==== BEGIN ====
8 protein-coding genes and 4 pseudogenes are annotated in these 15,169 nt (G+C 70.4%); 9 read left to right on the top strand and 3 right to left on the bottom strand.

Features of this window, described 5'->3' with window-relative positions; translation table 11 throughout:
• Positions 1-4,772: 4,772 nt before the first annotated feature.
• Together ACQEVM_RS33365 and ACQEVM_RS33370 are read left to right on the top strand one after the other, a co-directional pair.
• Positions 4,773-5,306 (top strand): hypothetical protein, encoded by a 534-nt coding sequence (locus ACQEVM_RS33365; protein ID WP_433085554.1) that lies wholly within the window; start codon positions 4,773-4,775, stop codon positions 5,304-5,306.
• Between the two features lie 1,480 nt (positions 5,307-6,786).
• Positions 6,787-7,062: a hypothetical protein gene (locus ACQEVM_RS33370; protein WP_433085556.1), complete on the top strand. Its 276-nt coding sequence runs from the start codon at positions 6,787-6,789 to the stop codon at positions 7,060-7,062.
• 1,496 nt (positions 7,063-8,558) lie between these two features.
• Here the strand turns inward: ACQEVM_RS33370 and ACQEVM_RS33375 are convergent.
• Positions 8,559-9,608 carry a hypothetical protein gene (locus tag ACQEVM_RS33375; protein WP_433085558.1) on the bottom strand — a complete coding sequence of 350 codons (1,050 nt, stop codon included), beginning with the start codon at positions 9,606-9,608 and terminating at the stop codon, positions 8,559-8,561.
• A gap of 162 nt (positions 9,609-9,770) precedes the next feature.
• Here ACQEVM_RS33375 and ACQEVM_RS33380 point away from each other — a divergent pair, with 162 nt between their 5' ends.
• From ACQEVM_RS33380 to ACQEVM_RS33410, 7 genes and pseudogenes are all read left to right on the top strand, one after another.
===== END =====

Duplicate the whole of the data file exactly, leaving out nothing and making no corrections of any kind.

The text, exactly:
8 protein-coding genes and 4 pseudogenes are annotated in these 15,169 nt (G+C 70.4%); 9 read left to right on the top strand and 3 right to left on the bottom strand.

Features of this window, described 5'->3' with window-relative positions; translation table 11 throughout:
• Positions 1-4,772: 4,772 nt before the first annotated feature.
• Together ACQEVM_RS33365 and ACQEVM_RS33370 are read left to right on the top strand one after the other, a co-directional pair.
• Positions 4,773-5,306 (top strand): hypothetical protein, encoded by a 534-nt coding sequence (locus ACQEVM_RS33365; protein ID WP_433085554.1) that lies wholly within the window; start codon positions 4,773-4,775, stop codon positions 5,304-5,306.
• Between the two features lie 1,480 nt (positions 5,307-6,786).
• Positions 6,787-7,062: a hypothetical protein gene (locus ACQEVM_RS33370; protein WP_433085556.1), complete on the top strand. Its 276-nt coding sequence runs from the start codon at positions 6,787-6,789 to the stop codon at positions 7,060-7,062.
• 1,496 nt (positions 7,063-8,558) lie between these two features.
• Here the strand turns inward: ACQEVM_RS33370 and ACQEVM_RS33375 are convergent.
• Positions 8,559-9,608 carry a hypothetical protein gene (locus tag ACQEVM_RS33375; protein WP_433085558.1) on the bottom strand — a complete coding sequence of 350 codons (1,050 nt, stop codon included), beginning with the start codon at positions 9,606-9,608 and terminating at the stop codon, positions 8,559-8,561.
• A gap of 162 nt (positions 9,609-9,770) precedes the next feature.
• Here ACQEVM_RS33375 and ACQEVM_RS33380 point away from each other — a divergent pair, with 162 nt between their 5' ends.
• From ACQEVM_RS33380 to ACQEVM_RS33410, 7 genes and pseudogenes are all read left to right on the top strand, one after another.